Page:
Performers and musicians who want to find creative ways of cultivating young audiences sometimes choose to break from traditional methods of presentation while demonstrating mastery of their art. Music writer, Claire Biringer comes up with a few good examples of some artful bootstrapping, dodging the conventional forms of classical music and opera among young classical musicians in her article, “The New Classical: A New Generation Dodges the ‘Stuck-Up’ Stereotype,” including: Opera On Tap, a series of informal concerts hosted in breweries and pubs; The Parnassus Project which “bombs” public spaces with their chamber music organization; and Groupmuse, which organizes private chamber music in intimate settings.
Those of you who follow VS know arts writer Claire Reiner, who has been with us from the beginning when she was working on her B.A. at UW. She was immersing herself in the Seattle arts community while winging it as our intern before becoming a bona fide contributor. I have had many interns over the last twenty years, and those relationships are special to me. For the most part, I become close to the people who work under me and when they move on it’s with warm feelings. I am proud to see them go on to do good things in their work life. When Claire announced that she was moving back home to be close to her family, my first thought was that it was good thing. I am inclined to want families to be close, but I realized how far away from us that would put her. The team threw her a fun going away party and she is safely down in California. Still, I must admit, I have that ripped feeling in my stomach when we hold our weekly meetings and she’s not there.
Lucky for us, Claire had every intention of still working at Vanguard Seattle. We quickly came up with a plan to have her cover arts in California, and I am very much looking forward to meeting up with her in LA for cool events, like openings at LACMA. She will also continue her Daytrippin’ column, where she puts together the perfect elements of a great trip. Her latest installment takes us a lot further, “Road Trippin: Washinton To California,” covering stopping points to get food and coffee, to scenic parks and beaches to artful shops, all down the west coast.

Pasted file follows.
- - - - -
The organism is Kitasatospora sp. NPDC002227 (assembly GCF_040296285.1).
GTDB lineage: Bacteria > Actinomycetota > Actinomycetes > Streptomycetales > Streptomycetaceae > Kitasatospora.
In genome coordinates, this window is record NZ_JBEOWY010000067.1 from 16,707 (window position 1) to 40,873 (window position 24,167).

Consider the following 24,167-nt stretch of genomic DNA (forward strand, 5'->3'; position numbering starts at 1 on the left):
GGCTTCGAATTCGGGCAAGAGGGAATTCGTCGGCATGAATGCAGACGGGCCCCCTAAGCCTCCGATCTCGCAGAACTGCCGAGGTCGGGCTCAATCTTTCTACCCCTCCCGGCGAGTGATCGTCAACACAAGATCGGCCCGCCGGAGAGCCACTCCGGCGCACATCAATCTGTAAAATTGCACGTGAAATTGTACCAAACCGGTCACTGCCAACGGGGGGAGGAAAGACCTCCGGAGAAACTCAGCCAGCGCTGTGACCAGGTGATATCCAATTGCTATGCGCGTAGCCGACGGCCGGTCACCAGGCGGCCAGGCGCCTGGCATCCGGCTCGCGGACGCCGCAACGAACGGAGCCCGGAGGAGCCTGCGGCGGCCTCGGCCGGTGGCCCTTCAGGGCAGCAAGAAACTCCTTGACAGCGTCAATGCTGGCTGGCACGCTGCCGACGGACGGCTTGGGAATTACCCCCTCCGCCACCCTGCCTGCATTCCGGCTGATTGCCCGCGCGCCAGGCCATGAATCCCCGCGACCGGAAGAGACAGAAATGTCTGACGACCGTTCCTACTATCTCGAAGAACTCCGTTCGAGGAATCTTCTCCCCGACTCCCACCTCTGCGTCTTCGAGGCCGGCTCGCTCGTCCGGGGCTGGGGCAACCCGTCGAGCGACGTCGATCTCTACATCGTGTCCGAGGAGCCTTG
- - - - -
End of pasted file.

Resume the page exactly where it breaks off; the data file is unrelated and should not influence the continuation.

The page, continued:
Reading this was meaningful to me for a few reasons. I know that it was hard move for her to make; I know that she became an adult right under my watch, and her article shows so much of how we influenced her and who she is meant to be on her own terms. When Claire first interviewed with us, she was taking the road less traveled. She was being brave. She was setting out to prove that the arts are a legitimate course of study and that there is worthy work to be had. As for Claire Reiner and Vanguard Seattle, our journey on this road is still being forged.
I learned some important things about myself from Claire as well. I learned that our success as a company lies in the success of the people who work for us. That with the right people, there is no such thing as failure. Claire Reiner is one of those “right people” and she set a precedent for the standard by which I would judge and hold other interns to. Because of that, we have a beautiful team. The newest members coming in as Claire was leaving got a great first impression and are doing their best to live it.
There is much more content on the site than I have room to mention in the letter, including more art reviews and interviews, plus so many event listings. Experience Seattle the right way and don’t miss all of the great cultural happenings throughout the month.